Why opioid overdose deaths seem to happen in spurts
- At least 14 people fatally overdosed in Ohio’s Cuyahoga County over the weekend
- What’s fueling the opioid epidemic? Experts weigh in on factors and solutions
At least 14 people died of opioid overdoses in Cuyahoga County over the weekend, CNN affiliate WEWS reported.
Already this year, more than 60% of the autopsies conducted at the Montgomery County Coroner’s office in Ohio involved drug overdose deaths — and the office is running out of room for the bodies.
Many of these overdoses were related to the abuse of opioids, a class of drugs that includes powerful prescription painkillers and heroin.
Why do so many opioid overdose deaths across the country appear to occur at once? Experts warn that the answer is more complicated than it may seem.
How fentanyl plays a role
Sometimes, the abuse of opioids can begin when patients are prescribed pain medication in a way that puts them at risk for addiction. As some patients continue to take the medication and enjoy the euphoria that might come with it, it can mark the beginning stages of a deadly addiction.
When drugs are used repeatedly, the body can simultaneously build up a tolerance to opioids and become dependent on them.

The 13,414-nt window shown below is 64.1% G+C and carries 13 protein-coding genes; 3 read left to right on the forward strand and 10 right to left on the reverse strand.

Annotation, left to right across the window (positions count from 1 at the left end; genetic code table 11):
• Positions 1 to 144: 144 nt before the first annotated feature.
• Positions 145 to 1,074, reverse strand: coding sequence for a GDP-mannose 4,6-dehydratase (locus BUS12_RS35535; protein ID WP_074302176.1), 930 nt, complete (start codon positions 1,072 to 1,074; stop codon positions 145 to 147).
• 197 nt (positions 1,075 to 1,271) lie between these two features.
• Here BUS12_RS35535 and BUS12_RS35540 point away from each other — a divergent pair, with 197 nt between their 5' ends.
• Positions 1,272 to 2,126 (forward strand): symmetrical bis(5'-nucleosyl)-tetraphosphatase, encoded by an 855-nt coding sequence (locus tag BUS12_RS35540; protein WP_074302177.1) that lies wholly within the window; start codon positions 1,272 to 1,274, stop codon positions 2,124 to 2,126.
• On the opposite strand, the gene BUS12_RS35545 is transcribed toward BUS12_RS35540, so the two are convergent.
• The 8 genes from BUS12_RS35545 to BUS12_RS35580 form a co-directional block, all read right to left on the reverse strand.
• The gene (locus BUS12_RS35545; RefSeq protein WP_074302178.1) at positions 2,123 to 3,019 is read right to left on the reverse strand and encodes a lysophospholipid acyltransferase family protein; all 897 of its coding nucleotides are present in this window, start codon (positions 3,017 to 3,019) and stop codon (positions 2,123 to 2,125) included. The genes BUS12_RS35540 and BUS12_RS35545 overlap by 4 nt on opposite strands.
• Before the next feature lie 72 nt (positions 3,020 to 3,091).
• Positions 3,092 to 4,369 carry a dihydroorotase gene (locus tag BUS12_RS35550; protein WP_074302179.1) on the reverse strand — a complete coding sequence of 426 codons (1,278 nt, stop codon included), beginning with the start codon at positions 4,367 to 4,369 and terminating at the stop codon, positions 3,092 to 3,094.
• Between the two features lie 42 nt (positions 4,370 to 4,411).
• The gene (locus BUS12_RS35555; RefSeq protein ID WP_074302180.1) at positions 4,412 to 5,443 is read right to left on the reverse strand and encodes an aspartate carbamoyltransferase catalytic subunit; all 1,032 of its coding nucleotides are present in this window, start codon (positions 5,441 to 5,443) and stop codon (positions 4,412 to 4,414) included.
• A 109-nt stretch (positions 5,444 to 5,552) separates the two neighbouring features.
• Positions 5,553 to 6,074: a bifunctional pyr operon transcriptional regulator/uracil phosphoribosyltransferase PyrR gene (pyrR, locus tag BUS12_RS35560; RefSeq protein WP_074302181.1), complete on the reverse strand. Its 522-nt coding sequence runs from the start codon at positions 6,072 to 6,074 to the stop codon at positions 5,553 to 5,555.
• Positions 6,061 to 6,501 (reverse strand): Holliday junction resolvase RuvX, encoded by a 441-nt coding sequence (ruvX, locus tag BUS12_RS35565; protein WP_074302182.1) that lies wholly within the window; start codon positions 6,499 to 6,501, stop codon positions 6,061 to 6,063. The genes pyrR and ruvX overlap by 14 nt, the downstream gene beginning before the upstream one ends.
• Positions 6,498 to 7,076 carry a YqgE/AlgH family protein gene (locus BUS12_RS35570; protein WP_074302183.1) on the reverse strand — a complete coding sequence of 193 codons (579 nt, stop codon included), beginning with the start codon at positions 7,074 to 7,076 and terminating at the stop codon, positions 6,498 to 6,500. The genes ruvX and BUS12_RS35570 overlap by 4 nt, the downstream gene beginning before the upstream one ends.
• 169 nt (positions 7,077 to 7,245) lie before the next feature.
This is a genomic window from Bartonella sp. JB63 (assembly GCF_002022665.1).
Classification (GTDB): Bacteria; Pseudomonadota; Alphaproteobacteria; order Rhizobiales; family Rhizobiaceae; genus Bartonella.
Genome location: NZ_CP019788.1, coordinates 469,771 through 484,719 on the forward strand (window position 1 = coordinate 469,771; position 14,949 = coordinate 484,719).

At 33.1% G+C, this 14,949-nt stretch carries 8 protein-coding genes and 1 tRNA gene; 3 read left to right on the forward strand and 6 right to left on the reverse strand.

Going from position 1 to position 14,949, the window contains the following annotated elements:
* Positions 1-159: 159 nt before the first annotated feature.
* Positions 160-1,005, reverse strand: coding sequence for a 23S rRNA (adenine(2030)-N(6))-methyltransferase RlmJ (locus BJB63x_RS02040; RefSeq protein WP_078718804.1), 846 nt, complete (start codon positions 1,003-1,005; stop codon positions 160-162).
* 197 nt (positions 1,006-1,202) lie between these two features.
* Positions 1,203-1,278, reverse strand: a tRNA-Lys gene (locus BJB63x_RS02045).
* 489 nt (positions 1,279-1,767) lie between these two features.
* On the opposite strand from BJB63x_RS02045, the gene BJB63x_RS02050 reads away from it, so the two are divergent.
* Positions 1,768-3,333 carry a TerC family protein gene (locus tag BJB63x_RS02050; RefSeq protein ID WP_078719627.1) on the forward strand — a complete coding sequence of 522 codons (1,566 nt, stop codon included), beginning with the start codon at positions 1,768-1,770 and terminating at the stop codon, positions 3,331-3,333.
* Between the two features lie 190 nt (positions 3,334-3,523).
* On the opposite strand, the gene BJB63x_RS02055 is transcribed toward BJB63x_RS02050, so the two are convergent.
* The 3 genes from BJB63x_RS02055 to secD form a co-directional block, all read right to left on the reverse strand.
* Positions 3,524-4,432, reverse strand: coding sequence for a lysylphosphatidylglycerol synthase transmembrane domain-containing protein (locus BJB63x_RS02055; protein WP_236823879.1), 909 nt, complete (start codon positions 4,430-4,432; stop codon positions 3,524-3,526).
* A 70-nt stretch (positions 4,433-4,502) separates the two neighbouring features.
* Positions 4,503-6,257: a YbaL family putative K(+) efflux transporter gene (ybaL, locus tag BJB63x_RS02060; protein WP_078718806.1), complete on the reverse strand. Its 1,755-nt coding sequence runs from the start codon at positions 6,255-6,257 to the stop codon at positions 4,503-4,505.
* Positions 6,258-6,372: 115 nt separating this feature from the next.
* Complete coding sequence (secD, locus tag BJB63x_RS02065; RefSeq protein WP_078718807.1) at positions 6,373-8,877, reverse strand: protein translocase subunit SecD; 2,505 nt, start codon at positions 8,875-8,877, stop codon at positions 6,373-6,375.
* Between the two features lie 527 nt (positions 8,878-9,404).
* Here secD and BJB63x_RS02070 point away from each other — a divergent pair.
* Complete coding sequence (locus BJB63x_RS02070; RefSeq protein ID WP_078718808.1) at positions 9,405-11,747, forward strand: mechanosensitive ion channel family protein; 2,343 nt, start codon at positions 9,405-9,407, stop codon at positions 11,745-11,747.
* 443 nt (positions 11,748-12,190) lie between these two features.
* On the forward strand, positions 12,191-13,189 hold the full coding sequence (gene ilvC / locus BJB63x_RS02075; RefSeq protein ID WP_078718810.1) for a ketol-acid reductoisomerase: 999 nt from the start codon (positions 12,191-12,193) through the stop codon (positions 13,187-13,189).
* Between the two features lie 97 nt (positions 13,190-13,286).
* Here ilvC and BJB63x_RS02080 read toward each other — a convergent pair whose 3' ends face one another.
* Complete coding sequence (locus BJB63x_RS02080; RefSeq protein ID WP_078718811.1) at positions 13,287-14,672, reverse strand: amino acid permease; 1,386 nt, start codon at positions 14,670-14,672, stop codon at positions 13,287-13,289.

Tolerance occurs when the body needs to use more and more to get the same effect. Dependence occurs when a person relies on the drug to prevent withdrawal symptoms.
Many times, a number of overdose deaths can sweep a community in one day and make eyebrow-raising headlines — such as in September, when seven people died from drug overdoses in Cuyahoga County in a mere 24 hours.
But we shouldn’t assume that such deaths are necessarily linked, cautioned Nicholas King, an associate professor at McGill University in Montreal who has studied the factors behind increased opioid-related deaths in the United States and Canada. “We know from historical experience with so-called ‘cancer clusters’ that in many cases the clustering is either the result of confirmation bias, or is simply the result of random chance,” he said.
“That said,” he added, “in some very specific cases, we can identify an underlying cause for multiple opioid overdoses in a short period of time: for example, after the appearance of an illegal drug with unusually high potency.”